I was getting my breakfast sandwich from Panera this morning and noticed a curious scene I imagine being unique to Santa Monica.

Two hispanic women were chilling with strollers holding young children. One stroller had two seats for two young children, the other stroller had one seat for one child. The kids were super young - could say a few words - and were basically just sitting there with blank looks on their faces.

The two nanny-moms were chatting it up in Spanish like I imagine suburban moms are doing all over the US at 10ish in the morning at parks and coffee shops. I was looking at these ladies and thinking - are these their kids? Then I one of the kids said "Mama," I noticed the pretty fancy strollers, and not-so-nice clothes the women were wearing, and since the kids looked white and their rudimentary utterings sounded English, I concluded with fair certainty, these were nannies taking the kids out on a stroll.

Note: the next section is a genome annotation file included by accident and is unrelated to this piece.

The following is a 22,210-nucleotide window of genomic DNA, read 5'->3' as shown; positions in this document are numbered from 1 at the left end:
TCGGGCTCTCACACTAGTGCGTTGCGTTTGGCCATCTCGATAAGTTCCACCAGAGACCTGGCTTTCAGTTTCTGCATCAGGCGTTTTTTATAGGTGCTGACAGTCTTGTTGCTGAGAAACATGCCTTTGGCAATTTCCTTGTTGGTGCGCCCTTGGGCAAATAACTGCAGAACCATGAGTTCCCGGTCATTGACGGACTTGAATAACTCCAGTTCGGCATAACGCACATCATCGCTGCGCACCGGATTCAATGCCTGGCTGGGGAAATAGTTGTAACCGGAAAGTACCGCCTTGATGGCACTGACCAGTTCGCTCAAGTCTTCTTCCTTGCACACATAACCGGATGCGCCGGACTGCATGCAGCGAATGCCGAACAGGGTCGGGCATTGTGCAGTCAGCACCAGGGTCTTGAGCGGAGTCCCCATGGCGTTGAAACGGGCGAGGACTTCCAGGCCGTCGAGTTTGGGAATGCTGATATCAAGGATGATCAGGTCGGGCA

The one kid started to complain and one nanny handed him part of a pretzel to shut up. Then her blackberry beeped. Yes - that's right - her blackberry and she decided she had to get going.

I suppose this is to be expected - what are working women to do? And these ladies seemed to know what they were doing. But something about it struck me as odd. How much of our work/lives should we be delegating to others? And what were the kids of these nannies doing?

Thursday, July 24, 2008

Aronofsky to Direct Next Robocop

I'll see it.

What's Your High School Stereotype?